Saturday, January 02, 2010

Making and Breaking Resolutions

I have already broken my three New Year's resolutions.

  1. Inbox Zero
  2. NaBloPoMo
  3. Decluttering

Inbox Zero advocates a philosophy towards email that seems antithetical to how many people treat their email. Using Gmail gets me part of the way there by archiving and keeping most every bit of mail I get. I only delete a few very specific items of mail, and part of my resolution this year means tweaking my filters to delete more unneeded mail. I have a much larger problem with actually answering/replying and acting on mail. I want to foster a better habit with email response.

NaBloPoMo riffs from NaNoWriMo, the National Novel Writing Month. Sub "Blog Posting" for "Novel Writing" and it's the same schtick. I only wrote EIGHTEEN blog posts in 2009. This is not acceptable. I need to get back into the writing habit. I'm not hiding behind writer's block; I have plenty to say (as evidenced by the volume of words I output via Twitter), I just need to work on my long-form writing.

Decluttering remains on my mind. With an infant on the way, I anticipate that we'll acquire a mountain of stuff, stuff, stuff. I don't want to live a spartan life with no material anythings, but I do need to get rid of old things I don't need. I'm imposing another game buying moratorium and adopting a one-in-one-out rule.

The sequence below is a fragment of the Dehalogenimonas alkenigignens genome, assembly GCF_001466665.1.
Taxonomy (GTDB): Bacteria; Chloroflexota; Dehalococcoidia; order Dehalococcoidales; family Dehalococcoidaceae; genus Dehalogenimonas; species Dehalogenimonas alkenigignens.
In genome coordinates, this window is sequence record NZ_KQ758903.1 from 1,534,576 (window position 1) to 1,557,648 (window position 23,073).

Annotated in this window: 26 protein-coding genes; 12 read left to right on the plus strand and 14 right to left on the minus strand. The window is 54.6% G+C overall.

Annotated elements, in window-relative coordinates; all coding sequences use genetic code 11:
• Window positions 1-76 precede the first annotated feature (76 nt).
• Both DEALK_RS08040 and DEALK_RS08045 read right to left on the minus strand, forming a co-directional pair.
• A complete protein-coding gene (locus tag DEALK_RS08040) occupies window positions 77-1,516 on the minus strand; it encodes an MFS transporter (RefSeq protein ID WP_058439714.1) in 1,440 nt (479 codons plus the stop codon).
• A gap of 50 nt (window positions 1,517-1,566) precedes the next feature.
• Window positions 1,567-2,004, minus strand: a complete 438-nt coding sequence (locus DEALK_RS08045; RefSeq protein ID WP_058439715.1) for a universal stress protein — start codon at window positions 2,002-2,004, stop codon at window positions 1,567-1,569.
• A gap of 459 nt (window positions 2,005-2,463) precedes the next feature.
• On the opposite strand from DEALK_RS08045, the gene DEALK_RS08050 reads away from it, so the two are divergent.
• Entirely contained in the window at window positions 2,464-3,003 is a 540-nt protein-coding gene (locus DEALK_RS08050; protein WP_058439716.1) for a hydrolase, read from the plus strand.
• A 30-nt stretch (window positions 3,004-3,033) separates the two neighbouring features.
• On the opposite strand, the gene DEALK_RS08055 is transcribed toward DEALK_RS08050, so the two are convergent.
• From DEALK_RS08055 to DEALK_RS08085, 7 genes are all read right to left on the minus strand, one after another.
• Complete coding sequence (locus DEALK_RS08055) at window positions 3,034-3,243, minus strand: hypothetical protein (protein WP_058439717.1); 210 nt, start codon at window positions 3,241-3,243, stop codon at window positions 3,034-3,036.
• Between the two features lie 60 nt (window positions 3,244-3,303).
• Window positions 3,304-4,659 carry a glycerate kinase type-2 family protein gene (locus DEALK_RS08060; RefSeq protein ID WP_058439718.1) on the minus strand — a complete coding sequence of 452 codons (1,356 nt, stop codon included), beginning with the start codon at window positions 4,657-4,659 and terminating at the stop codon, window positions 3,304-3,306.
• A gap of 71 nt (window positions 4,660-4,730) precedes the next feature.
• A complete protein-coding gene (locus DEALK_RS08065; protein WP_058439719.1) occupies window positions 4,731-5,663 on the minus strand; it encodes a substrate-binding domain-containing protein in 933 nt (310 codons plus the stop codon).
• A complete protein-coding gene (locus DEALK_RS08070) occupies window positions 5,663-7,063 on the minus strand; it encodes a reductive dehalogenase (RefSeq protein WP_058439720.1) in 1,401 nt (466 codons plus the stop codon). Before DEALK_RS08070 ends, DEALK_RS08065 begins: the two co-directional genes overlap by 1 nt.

How have I broken these resolutions already on the second day of the new year? One, I still have months-old mail I haven't replied to. Two, I didn't write a blog post yesterday. Three, Cat and I bopped into a thrift store and I bought two new games today.

How does this not bother me?

I'm making the effort with email. I might re-read Getting Things Done when I find it, but the first system in my head from an old boss is TRAF: Trash, Refer, Act, File. My good buddy Marc also left me a thought: "[With too much email,] that's archive 'em all and let god sort 'em out territory." I'm not there yet, but I have less than thirty pieces of mail in my inbox. Last month, it was probably closer to sixty. Facebook is part of this problem.

I'm writing a blog post today and not post-dating it. Good enough for me right now- the more I write, the more I have other ideas that I want to write. It's just a habit to foster, which makes it easier than other kinds of writing problems. (I still agree with the notion that Twitter makes you a better writer.)

I'm looking forward to trying the one-in-one-out rule to at least break even with material items- mass will never factor in to the decision (I buy a battery and sell the car), but I'm going to try to at least remain in the same class of item. Right now, I need to get rid of one book, two games, and a calendar. I don't know how long I'll give myself to meet each goal; maybe a week's worth of Craigslist before trashing or donating. I'm also happy with my current "play unplayed games" strategy, and my game-buying moratorium will merit at least a whole 'nother post. Or four. But seriously, I spontaneously bought two games new-in-shrink that I wanted to play for two bucks per. Does not count as a planned MSRP purchase and triggers the one-in-one-out.

Overall, I feel confident that I have achievable, positive resolutions that I actually want to follow. Hope you do, too.

Life's to short to give up chocolate.